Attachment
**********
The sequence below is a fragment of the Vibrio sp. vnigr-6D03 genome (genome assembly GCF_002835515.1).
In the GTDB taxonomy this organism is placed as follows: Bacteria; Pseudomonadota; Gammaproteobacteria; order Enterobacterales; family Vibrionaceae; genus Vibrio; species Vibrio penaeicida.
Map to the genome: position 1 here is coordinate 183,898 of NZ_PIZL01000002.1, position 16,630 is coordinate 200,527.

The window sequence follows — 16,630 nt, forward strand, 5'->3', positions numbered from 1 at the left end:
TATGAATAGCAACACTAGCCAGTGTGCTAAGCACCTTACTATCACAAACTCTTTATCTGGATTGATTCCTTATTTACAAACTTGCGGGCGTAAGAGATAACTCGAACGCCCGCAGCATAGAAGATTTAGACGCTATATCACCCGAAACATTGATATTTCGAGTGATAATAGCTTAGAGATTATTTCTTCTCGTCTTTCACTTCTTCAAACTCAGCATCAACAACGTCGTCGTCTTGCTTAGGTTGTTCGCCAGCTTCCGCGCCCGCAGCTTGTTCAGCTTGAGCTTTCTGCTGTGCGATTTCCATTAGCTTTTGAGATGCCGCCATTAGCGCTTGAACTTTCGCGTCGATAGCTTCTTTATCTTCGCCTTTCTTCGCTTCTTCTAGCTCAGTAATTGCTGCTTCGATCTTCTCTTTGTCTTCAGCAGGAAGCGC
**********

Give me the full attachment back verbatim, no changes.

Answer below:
The sequence below is a fragment of the Vibrio sp. vnigr-6D03 genome (genome assembly GCF_002835515.1).
In the GTDB taxonomy this organism is placed as follows: Bacteria; Pseudomonadota; Gammaproteobacteria; order Enterobacterales; family Vibrionaceae; genus Vibrio; species Vibrio penaeicida.
Map to the genome: position 1 here is coordinate 183,898 of NZ_PIZL01000002.1, position 16,630 is coordinate 200,527.

The window sequence follows — 16,630 nt, forward strand, 5'->3', positions numbered from 1 at the left end:
TATGAATAGCAACACTAGCCAGTGTGCTAAGCACCTTACTATCACAAACTCTTTATCTGGATTGATTCCTTATTTACAAACTTGCGGGCGTAAGAGATAACTCGAACGCCCGCAGCATAGAAGATTTAGACGCTATATCACCCGAAACATTGATATTTCGAGTGATAATAGCTTAGAGATTATTTCTTCTCGTCTTTCACTTCTTCAAACTCAGCATCAACAACGTCGTCGTCTTGCTTAGGTTGTTCGCCAGCTTCCGCGCCCGCAGCTTGTTCAGCTTGAGCTTTCTGCTGTGCGATTTCCATTAGCTTTTGAGATGCCGCCATTAGCGCTTGAACTTTCGCGTCGATAGCTTCTTTATCTTCGCCTTTCTTCGCTTCTTCTAGCTCAGTAATTGCTGCTTCGATCTTCTCTTTGTCTTCAGCAGGAAGCGC